Personal Memoirs of U.S. Grant - Vol. 1

By Ulysses S. Grant | Go to book overview
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CHAPTER XXXIV.
CAPTURE OF PORT GIBSON -- GRIERSON'S RAID -- OCCU
PATION OF GRAND GULF -- MOVEMENT UP THE
BIG BLACK -- BATTLE OF RAYMOND.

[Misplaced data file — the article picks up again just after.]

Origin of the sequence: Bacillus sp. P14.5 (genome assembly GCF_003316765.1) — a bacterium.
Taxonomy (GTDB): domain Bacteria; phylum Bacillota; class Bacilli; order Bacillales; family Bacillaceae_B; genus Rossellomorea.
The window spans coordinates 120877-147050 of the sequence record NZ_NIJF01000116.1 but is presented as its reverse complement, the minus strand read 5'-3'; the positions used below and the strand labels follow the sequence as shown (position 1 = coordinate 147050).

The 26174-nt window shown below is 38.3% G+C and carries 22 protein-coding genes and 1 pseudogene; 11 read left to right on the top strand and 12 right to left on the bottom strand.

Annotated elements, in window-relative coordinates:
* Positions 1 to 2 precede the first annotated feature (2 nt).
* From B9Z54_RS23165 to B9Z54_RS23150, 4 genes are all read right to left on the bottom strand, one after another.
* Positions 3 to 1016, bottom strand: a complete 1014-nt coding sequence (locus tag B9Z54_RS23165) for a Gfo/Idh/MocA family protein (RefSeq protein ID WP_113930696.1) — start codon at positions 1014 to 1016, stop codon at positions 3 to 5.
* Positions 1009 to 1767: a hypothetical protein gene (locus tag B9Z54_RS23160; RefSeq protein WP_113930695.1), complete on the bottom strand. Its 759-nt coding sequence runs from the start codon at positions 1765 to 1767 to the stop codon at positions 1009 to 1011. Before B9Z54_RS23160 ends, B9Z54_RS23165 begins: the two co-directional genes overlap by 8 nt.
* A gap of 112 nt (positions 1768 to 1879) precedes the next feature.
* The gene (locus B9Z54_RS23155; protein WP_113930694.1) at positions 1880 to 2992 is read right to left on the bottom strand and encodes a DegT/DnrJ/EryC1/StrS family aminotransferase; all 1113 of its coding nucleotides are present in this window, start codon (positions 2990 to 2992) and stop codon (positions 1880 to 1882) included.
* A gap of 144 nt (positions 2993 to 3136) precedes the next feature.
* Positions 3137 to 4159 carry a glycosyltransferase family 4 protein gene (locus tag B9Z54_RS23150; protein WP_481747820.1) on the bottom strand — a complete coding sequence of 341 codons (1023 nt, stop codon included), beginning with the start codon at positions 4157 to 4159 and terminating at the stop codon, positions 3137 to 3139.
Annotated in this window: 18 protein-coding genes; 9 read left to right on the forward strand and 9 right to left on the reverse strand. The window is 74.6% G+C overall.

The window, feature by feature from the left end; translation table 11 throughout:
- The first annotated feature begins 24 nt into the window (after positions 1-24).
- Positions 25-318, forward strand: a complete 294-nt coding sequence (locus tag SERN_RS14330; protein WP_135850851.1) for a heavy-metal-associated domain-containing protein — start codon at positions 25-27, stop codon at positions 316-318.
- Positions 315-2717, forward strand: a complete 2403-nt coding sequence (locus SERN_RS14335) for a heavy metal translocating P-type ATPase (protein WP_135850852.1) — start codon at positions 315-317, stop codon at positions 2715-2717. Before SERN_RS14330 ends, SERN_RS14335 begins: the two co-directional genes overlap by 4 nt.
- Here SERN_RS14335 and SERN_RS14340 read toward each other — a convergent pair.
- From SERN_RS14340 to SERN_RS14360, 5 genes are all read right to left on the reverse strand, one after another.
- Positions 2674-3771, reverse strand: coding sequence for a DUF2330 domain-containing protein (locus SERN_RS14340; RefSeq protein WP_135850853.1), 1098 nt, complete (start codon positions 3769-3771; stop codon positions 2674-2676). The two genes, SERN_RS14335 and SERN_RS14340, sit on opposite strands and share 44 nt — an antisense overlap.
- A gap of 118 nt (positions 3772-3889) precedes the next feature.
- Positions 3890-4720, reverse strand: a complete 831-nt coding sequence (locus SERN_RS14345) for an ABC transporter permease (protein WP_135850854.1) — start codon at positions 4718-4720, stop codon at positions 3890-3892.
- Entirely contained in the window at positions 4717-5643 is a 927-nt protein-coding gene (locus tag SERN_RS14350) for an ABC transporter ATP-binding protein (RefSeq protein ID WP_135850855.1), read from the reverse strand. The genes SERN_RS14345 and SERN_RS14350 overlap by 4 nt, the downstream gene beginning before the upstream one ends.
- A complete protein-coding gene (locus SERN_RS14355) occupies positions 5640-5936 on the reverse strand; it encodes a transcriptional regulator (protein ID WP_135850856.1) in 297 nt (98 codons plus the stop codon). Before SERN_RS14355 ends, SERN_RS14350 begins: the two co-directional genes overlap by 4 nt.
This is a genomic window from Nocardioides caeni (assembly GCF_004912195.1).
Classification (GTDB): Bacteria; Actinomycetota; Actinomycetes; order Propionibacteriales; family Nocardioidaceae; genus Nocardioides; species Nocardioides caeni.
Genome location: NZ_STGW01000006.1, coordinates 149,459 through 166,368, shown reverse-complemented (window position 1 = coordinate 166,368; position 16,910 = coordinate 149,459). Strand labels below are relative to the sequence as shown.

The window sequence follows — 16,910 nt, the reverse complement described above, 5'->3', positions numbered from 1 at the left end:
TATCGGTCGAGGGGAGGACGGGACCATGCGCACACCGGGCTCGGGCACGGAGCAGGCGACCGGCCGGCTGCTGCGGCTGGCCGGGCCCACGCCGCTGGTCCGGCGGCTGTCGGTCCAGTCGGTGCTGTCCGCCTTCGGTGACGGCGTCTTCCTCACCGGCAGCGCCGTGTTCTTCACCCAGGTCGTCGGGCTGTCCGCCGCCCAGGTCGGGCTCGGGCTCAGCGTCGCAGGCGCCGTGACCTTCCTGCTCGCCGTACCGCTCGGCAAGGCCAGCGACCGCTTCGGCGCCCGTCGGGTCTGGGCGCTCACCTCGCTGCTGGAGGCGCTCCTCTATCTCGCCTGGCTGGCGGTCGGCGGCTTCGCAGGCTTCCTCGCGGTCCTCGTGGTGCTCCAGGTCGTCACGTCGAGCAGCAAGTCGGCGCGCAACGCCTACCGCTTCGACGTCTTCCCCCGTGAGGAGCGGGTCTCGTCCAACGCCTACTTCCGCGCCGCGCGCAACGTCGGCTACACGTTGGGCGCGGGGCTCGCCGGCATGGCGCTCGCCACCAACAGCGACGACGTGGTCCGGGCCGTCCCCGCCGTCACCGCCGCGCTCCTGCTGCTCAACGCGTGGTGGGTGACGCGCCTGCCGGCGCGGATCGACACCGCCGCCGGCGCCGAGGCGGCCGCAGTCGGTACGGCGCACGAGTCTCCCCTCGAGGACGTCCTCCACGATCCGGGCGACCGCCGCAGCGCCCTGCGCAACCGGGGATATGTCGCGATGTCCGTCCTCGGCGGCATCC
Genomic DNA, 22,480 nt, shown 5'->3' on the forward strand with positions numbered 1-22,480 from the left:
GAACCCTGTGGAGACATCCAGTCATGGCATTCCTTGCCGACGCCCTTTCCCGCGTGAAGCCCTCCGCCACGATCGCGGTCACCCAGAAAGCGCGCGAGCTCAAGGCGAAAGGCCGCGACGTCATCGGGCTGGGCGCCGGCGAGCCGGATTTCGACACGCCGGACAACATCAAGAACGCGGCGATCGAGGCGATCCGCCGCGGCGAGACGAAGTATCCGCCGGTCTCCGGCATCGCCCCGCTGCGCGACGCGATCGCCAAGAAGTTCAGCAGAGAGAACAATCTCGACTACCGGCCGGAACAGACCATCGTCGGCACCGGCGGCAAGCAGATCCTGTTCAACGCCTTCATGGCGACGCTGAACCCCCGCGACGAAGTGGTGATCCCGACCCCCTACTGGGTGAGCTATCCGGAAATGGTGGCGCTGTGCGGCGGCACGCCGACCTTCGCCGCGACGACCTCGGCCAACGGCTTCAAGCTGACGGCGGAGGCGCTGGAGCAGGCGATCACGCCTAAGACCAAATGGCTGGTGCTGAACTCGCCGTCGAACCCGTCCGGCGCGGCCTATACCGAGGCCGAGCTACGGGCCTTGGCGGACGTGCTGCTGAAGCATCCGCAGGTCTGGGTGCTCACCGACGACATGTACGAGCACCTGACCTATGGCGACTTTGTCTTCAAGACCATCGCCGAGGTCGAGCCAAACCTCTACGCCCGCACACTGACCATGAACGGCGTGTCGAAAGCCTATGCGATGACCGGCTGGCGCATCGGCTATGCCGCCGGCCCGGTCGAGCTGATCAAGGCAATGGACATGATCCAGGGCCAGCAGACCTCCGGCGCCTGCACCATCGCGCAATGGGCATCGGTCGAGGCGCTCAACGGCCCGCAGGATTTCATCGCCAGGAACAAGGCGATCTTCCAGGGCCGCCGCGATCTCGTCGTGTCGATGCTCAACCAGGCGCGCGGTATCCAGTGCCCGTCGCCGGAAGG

WE started next morning for Port Gibson as soon as it was light enough to see the road. We were soon in the town, and I was delighted to find that the enemy had not stopped to contest our crossing further at the bridge, which he had burned. The troops were set to work at once to construct a bridge across the South Fork of the Bayou Pierre. At this time the water was high and the current rapid. What might be called a raft-bridge was soon constructed from material obtained from wooden buildings, stables, fences, etc., which sufficed for carrying the whole army over safely. Colonel J. H. Wilson, a member of my staff, planned and superintended the construction of this bridge, going into the water and working as hard as any one engaged. Officers and men generally joined in this work. When it was finished the army crossed and marched eight miles beyond to the North Fork that day. One brigade of Logan's division was sent down the stream to occupy the attention of a rebel battery,

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